By Tugrul Cam and Zehra Nur Duz
ANKARA / NEW YORK (AA) - Turkey has long supported efforts to solve the Cyprus issue, but before any new negotiations, the sides must identify the framework for a solution, said Turkey’s foreign minister on Tuesday.
The remarks came at the UN building in New York, on the sidelines of the General Assembly meeting, when Mevlut Cavusoglu came across Nikos Christodoulides, Greek Cyprus’ top diplomat.
When Christodoulides proposed that Cavusoglu agree to a federation model for Cyprus and extended his hand, Cavusoglu declined, saying: “First we need to decide what we are going to negotiate on, a two-state solution or something else?”
Claiming that a shared federation is the only solution to the Cyprus issue, Christodoulides said: “Forget two state or confederation.”
Stressing the importance of a “result-oriented” process, Cavusoglu said Turkey has long supported all efforts for a solution on the island, including the 2004 Annan plan -- which Turkey and the Turkish Republic of Northern Cyprus (TRNC) supported, but Greek Cyprus rejected -- and the 2017 talks in Crans-Montana, Switzerland.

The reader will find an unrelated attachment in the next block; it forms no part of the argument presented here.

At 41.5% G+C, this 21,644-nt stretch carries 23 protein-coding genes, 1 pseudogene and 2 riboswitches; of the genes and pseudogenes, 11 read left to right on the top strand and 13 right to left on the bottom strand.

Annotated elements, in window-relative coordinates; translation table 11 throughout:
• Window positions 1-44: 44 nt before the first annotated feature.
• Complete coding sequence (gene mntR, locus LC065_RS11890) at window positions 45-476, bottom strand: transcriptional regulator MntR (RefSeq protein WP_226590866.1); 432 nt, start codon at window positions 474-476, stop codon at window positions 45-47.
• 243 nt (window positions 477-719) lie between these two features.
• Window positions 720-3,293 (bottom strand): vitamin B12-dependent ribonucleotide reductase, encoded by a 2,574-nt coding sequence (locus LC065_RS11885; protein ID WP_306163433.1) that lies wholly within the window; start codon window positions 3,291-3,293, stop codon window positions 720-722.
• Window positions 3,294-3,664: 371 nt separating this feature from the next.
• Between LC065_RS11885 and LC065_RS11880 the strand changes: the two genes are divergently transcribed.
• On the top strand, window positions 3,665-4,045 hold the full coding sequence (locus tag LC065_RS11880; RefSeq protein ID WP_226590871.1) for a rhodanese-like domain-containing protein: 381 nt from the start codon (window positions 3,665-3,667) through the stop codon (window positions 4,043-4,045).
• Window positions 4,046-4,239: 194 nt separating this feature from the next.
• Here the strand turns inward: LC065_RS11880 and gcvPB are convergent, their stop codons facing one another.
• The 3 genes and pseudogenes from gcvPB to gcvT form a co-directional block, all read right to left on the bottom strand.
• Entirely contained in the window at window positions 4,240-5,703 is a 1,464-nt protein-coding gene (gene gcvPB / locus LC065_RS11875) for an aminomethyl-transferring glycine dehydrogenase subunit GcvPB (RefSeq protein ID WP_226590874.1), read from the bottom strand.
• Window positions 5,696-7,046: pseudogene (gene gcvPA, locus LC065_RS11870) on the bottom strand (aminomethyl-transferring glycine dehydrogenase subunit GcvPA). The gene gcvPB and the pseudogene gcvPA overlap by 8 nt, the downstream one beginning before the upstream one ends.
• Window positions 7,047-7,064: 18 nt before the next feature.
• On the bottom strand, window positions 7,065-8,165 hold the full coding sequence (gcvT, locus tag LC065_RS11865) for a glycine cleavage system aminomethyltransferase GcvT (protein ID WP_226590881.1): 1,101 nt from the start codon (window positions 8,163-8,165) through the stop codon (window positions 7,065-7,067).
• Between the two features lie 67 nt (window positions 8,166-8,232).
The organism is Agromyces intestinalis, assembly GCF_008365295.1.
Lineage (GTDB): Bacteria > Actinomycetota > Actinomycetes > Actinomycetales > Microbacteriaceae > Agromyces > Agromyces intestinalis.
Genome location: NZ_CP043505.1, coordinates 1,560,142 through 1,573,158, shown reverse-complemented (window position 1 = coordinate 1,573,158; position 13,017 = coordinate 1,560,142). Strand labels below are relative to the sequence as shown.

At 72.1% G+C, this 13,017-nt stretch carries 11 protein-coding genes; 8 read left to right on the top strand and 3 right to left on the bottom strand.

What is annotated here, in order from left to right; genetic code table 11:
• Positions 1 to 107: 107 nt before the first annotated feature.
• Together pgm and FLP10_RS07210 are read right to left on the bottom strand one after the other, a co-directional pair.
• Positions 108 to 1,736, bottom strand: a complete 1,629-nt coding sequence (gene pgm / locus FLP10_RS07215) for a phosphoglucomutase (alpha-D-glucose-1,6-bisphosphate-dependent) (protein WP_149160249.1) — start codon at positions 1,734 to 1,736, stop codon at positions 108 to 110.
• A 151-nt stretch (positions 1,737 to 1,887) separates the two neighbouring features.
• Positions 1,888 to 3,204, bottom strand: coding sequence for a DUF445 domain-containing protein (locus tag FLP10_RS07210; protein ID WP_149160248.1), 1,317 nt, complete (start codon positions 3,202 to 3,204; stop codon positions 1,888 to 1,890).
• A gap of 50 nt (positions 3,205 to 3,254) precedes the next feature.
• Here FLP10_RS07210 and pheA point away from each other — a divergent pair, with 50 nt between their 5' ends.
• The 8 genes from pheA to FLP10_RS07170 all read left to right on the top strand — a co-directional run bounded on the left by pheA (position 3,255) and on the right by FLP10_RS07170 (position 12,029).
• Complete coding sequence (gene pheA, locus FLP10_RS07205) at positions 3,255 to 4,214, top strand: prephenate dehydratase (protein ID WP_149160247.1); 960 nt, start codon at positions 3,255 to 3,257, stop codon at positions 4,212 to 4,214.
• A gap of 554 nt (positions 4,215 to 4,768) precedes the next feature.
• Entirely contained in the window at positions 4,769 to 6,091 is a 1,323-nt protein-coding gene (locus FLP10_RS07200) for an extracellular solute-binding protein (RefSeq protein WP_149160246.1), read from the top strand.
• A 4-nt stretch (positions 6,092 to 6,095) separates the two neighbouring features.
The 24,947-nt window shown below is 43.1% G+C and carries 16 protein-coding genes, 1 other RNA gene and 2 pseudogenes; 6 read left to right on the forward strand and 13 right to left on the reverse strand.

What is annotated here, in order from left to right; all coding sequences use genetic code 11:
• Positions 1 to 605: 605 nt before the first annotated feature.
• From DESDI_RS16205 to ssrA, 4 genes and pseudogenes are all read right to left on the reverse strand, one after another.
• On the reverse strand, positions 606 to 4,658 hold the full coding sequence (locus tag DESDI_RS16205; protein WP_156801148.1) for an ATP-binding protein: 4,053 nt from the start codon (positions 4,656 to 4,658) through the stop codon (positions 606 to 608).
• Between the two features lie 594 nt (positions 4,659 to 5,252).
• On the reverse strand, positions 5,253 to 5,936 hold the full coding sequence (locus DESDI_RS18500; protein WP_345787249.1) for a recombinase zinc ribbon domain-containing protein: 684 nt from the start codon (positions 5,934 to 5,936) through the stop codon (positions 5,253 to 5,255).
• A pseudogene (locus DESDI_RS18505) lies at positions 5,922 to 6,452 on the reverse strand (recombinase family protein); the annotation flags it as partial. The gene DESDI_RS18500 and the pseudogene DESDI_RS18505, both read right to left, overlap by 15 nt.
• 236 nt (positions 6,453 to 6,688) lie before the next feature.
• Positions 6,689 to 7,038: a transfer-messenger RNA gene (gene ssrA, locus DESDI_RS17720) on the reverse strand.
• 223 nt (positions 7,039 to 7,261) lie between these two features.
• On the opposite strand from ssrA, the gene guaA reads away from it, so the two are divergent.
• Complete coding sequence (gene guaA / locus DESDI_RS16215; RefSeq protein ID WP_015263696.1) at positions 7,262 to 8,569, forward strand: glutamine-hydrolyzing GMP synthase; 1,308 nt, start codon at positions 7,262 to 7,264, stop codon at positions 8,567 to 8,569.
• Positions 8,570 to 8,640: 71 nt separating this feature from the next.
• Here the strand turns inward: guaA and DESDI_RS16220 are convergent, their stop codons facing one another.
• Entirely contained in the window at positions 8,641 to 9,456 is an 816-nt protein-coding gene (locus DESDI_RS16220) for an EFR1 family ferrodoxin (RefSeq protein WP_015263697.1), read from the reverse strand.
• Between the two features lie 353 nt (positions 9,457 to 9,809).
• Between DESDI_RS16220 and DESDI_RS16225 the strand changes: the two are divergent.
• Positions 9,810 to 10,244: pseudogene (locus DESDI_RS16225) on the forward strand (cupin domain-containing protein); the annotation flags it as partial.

Cavusoglu said "new options" should be evaluated after the latest negotiation process ended without an outcome.
In 1974, following a coup aiming at Cyprus’ annexation by Greece, Ankara had to intervene as a guarantor power. In 1983, the TRNC was founded.
The decades since have seen several attempts to resolve the dispute, all ending in failure.
The latest, in 2017 in Crans-Montana, held with the participation of the guarantor countries -- Turkey, Greece, and the U.K. -- ended in failure.
In 2004, in twin referendums, the plan of then-UN Secretary-General Kofi Annan was accepted by Turkish Cypriots but rejected by Greek Cypriots.
Talks have focused on a federal model, based on the political equality of the Turkish Cypriot and Greek Cypriot sides, but Greek Cypriots’ intransigence and rejection of such a solution, including the Annan plan, led to the emergence of other models.
In a recent report, current UN Secretary-General Antonio Guterres also said that "new ideas" may be needed for a settlement on the island.